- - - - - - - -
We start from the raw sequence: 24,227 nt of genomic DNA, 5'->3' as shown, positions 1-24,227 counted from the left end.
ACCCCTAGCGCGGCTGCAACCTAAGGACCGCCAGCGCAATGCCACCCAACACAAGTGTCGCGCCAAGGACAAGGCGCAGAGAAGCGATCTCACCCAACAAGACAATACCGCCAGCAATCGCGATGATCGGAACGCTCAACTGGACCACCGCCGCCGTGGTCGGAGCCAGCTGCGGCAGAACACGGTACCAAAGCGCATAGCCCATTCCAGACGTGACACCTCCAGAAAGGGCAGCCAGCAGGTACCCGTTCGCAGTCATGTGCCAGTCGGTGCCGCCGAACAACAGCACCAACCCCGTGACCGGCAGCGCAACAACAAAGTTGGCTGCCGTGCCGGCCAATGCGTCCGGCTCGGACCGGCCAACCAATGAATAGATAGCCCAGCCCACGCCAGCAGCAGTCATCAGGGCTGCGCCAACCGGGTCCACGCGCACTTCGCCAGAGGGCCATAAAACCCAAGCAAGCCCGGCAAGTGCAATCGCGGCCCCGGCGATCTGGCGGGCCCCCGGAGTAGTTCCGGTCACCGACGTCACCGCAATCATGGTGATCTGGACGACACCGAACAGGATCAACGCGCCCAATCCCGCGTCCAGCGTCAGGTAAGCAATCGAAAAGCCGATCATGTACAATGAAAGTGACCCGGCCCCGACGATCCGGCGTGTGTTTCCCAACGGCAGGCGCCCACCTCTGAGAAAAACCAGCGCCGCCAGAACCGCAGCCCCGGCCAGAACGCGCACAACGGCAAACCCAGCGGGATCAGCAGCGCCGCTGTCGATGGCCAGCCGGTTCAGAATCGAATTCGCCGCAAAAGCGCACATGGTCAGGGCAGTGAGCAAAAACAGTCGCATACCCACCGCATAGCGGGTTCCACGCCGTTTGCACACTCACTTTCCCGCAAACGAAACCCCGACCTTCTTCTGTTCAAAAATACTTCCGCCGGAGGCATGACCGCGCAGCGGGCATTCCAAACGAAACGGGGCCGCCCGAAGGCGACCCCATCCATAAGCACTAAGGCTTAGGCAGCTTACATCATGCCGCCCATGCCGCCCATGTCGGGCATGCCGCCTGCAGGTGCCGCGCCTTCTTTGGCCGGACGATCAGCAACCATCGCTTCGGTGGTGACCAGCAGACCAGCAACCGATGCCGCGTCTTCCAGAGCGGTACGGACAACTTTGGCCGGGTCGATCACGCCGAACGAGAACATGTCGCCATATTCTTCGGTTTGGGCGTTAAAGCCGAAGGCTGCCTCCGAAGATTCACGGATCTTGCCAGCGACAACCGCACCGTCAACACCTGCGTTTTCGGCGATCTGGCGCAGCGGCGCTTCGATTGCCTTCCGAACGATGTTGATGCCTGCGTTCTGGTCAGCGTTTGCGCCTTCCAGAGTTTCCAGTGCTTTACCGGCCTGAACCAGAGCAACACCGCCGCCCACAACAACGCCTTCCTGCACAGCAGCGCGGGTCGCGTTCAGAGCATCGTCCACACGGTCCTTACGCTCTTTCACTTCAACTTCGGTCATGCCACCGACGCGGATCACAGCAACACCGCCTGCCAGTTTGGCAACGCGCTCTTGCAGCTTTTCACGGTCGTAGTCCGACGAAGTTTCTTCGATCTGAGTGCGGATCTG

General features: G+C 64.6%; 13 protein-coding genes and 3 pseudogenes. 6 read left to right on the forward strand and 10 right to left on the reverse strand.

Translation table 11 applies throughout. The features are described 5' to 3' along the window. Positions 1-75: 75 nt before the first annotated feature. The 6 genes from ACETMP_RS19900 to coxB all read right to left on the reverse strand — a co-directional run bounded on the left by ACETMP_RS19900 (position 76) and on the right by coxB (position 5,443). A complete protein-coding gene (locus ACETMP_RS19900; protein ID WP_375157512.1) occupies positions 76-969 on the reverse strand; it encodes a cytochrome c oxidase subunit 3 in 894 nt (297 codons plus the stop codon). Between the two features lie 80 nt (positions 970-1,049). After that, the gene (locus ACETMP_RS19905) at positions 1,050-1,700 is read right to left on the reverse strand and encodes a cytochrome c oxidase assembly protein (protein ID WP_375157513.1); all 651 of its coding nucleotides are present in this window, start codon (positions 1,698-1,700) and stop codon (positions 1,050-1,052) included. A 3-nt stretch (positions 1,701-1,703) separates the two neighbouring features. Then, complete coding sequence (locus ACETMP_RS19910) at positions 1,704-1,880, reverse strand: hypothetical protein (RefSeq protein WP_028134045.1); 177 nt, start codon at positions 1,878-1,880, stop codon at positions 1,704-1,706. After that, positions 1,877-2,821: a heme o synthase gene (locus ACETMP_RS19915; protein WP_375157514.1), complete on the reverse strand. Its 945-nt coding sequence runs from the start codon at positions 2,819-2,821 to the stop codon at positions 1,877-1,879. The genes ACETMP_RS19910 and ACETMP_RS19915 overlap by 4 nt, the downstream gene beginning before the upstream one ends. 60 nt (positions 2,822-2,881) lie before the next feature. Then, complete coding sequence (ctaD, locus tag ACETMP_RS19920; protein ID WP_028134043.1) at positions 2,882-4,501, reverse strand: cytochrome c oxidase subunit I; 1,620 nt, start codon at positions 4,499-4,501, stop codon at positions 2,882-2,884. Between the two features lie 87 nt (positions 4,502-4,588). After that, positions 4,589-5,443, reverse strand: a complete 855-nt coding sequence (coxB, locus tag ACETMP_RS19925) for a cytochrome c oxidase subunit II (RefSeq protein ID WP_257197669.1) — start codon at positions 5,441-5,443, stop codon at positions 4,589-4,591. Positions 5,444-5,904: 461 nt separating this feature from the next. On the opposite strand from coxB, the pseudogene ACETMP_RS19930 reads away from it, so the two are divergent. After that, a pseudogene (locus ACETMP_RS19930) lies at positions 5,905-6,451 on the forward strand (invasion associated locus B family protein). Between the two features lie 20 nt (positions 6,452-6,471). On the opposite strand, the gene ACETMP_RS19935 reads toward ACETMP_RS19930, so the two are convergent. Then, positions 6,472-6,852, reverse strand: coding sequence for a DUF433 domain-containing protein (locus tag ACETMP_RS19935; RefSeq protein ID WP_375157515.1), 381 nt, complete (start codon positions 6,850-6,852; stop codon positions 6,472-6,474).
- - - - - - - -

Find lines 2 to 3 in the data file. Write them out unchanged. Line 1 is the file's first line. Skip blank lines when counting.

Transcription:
ACCCCTAGCGCGGCTGCAACCTAAGGACCGCCAGCGCAATGCCACCCAACACAAGTGTCGCGCCAAGGACAAGGCGCAGAGAAGCGATCTCACCCAACAAGACAATACCGCCAGCAATCGCGATGATCGGAACGCTCAACTGGACCACCGCCGCCGTGGTCGGAGCCAGCTGCGGCAGAACACGGTACCAAAGCGCATAGCCCATTCCAGACGTGACACCTCCAGAAAGGGCAGCCAGCAGGTACCCGTTCGCAGTCATGTGCCAGTCGGTGCCGCCGAACAACAGCACCAACCCCGTGACCGGCAGCGCAACAACAAAGTTGGCTGCCGTGCCGGCCAATGCGTCCGGCTCGGACCGGCCAACCAATGAATAGATAGCCCAGCCCACGCCAGCAGCAGTCATCAGGGCTGCGCCAACCGGGTCCACGCGCACTTCGCCAGAGGGCCATAAAACCCAAGCAAGCCCGGCAAGTGCAATCGCGGCCCCGGCGATCTGGCGGGCCCCCGGAGTAGTTCCGGTCACCGACGTCACCGCAATCATGGTGATCTGGACGACACCGAACAGGATCAACGCGCCCAATCCCGCGTCCAGCGTCAGGTAAGCAATCGAAAAGCCGATCATGTACAATGAAAGTGACCCGGCCCCGACGATCCGGCGTGTGTTTCCCAACGGCAGGCGCCCACCTCTGAGAAAAACCAGCGCCGCCAGAACCGCAGCCCCGGCCAGAACGCGCACAACGGCAAACCCAGCGGGATCAGCAGCGCCGCTGTCGATGGCCAGCCGGTTCAGAATCGAATTCGCCGCAAAAGCGCACATGGTCAGGGCAGTGAGCAAAAACAGTCGCATACCCACCGCATAGCGGGTTCCACGCCGTTTGCACACTCACTTTCCCGCAAACGAAACCCCGACCTTCTTCTGTTCAAAAATACTTCCGCCGGAGGCATGACCGCGCAGCGGGCATTCCAAACGAAACGGGGCCGCCCGAAGGCGACCCCATCCATAAGCACTAAGGCTTAGGCAGCTTACATCATGCCGCCCATGCCGCCCATGTCGGGCATGCCGCCTGCAGGTGCCGCGCCTTCTTTGGCCGGACGATCAGCAACCATCGCTTCGGTGGTGACCAGCAGACCAGCAACCGATGCCGCGTCTTCCAGAGCGGTACGGACAACTTTGGCCGGGTCGATCACGCCGAACGAGAACATGTCGCCATATTCTTCGGTTTGGGCGTTAAAGCCGAAGGCTGCCTCCGAAGATTCACGGATCTTGCCAGCGACAACCGCACCGTCAACACCTGCGTTTTCGGCGATCTGGCGCAGCGGCGCTTCGATTGCCTTCCGAACGATGTTGATGCCTGCGTTCTGGTCAGCGTTTGCGCCTTCCAGAGTTTCCAGTGCTTTACCGGCCTGAACCAGAGCAACACCGCCGCCCACAACAACGCCTTCCTGCACAGCAGCGCGGGTCGCGTTCAGAGCATCGTCCACACGGTCCTTACGCTCTTTCACTTCAACTTCGGTCATGCCACCGACGCGGATCACAGCAACACCGCCTGCCAGTTTGGCAACGCGCTCTTGCAGCTTTTCACGGTCGTAGTCCGACGAAGTTTCTTCGATCTGAGTGCGGATCTG

General features: G+C 64.6%; 13 protein-coding genes and 3 pseudogenes. 6 read left to right on the forward strand and 10 right to left on the reverse strand.